If this passed I see exactly what would happen in cases where a homeowner didn’t have a trigger lock on, or the gun in a safe—for whatever reason. That homeowner would have an easier time pulling the teeth of a rabid hyena than he would trying to get his property back.

    Even now a homeowner would have to be nuts or totally naive to tell the cops he had a legal gun. Anyone ignorant of the ongoing Civil Asset Forfeiture abuses needs to do a simple search of that term, and they’ll see that the police can simply confiscate money, weapons, vehicles, and anything if they suspect those may have been used in an illegal drug transaction. No trial necessary, no guilty plea—just a cop’s suspicion is enough. Most folks would probably just give up, rather than getting a lawyer and going to court over a $400 gun.

    The frog is in the water, people. And the water is simmering. But the water is so warm, and… safe. It feels good, doesn’t it? It certainly isn’t boiling yet…

    From the Sultan Knish blog (Daniel Greenfield):

    Gun control isn’t a policy. It’s a moral panic. Like prohibition, it’s a xenophobic reaction to a different culture that shares the same country with them. Guns have come to embody a rural conservative culture in the minds of urban leftists the way that alcohol once embodied foreign immigrants to prohibition activists and the way that drugs represented urban decadence to rural America.

    It’s why the “common sense solution” talk quickly gives way to broad denunciations of a “national gun culture”, of “white privilege”, of rural folk “clinging to their bibles and guns”, of American militarism and toxic masculinity, and of all the things for which guns are merely a symbol to the leftists who hate them.

    All these laws make criminals where there weren’t any. And that’s all they do. They don’t prevent crime, they create it. More laws, more criminals. It can’t be any other way. To gun control activists, gun owners are criminals, and there aren’t yet enough laws to prosecute them all.

    And from the Woodpile Report <–(which in general would make Herb Waxman's head explode):

    The whole purpose of the Second Amendment is to keep our right of self defense off the table. How is it different with gun control? It isn’t. It’s more infringement, plain and simple. It gets filed with the rest of the gun control laws, because that’s what it is… if you’re entrusted and funded to defend a principle, you defend it, and all that flows from it. Not just the popular parts. Not just the parts easiest to defend.

    Maybe with the new pro-2nd Amendment Justice on the Supreme Court things will begin to get back to normal.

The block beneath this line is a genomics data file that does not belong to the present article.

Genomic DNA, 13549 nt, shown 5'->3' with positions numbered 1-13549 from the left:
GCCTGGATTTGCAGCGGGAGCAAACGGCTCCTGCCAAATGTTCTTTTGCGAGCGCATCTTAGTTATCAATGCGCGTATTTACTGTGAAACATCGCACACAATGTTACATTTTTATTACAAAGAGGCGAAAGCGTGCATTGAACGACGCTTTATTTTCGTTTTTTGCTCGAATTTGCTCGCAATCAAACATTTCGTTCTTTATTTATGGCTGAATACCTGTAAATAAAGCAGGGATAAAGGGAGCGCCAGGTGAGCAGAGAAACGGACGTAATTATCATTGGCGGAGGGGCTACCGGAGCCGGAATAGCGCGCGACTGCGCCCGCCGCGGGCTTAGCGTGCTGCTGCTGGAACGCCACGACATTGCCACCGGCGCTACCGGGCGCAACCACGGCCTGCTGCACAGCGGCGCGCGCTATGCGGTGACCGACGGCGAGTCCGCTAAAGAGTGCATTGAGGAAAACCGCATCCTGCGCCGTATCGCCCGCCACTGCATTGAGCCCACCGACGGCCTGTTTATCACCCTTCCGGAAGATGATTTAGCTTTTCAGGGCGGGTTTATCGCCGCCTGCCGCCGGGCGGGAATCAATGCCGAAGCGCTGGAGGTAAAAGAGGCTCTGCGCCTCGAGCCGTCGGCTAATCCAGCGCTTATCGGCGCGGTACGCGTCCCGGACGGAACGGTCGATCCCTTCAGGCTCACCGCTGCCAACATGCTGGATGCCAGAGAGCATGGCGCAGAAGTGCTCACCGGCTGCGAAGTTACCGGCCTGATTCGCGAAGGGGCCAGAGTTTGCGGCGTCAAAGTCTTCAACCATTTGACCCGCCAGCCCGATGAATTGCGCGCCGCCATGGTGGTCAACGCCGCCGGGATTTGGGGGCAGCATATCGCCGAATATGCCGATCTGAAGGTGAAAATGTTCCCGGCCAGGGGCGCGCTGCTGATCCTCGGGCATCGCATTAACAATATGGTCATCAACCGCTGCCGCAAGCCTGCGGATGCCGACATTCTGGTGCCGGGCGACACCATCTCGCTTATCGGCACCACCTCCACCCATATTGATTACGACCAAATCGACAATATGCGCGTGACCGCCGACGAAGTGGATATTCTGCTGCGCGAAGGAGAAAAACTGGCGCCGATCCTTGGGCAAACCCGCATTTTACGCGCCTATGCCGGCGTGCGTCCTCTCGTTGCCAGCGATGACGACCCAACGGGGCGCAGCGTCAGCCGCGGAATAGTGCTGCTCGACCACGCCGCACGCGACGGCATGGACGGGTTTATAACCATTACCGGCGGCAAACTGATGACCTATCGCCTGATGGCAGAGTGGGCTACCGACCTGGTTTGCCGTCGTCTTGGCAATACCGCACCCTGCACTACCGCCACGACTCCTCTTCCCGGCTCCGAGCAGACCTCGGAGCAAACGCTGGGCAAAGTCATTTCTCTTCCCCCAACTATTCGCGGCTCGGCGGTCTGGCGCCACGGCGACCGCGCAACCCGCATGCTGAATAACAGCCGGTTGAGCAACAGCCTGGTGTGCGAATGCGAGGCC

9. A Tale of Two Cities, by frustrated finfan

    Meet Joe, a native Californian who has called the police to his home to report a burglary. “A pistol was taken?” asks the officer investigating. “How was it stored… was in in a drawer, under your mattress, or what?” Joe, unaware that the officer has stopped investigating the burglary and is now investigating him, unsuspectingly replies, “Actually it was on a closet shelf. I can’t believe they found it.” As a resident of the San Jose that holds people accountable to the law, Joe’s admission gets him charged with a crime.

    Meet Jose, a twice deported native of Chihuahua who is again in the U.S. and desperate to conceal his illegal status. As a resident of the San Jose that protects people from the law, Jose takes advantage of the city’s immigrant affairs website, where he is directed to a website* that boldly advises him, among other things, that he has “the right to remain silent”… and “may refuse to speak to immigration officers.”

    This is what our progressive enemies on the council, along with the lapdog police chief, believe constitutes fair and just treatment. They stand ready to aid and abet federal lawbreakers, and just as ready to deceive and prosecute crime victims.

    NOTE TO ALL BURGLARY VICTIMS: When reporting a gun theft, provide the investigator (officer or CSO) with the make, model, and serial number of the firearm, but say nothing about where or how it had been stored. The police cannot compel you to provide additional details, nor can they enter or inspect any part of your home without a search warrant or your permission.


  10. I think a lot more cars are broken into and stolen in California than guns, and are used in crimes.
    Why haven’t I heard of a law requiring car owners to lock their car in a garage with a steering wheel lock using the same logic as Miss Jennifer.

    Your car has been stolen . Go to Jail!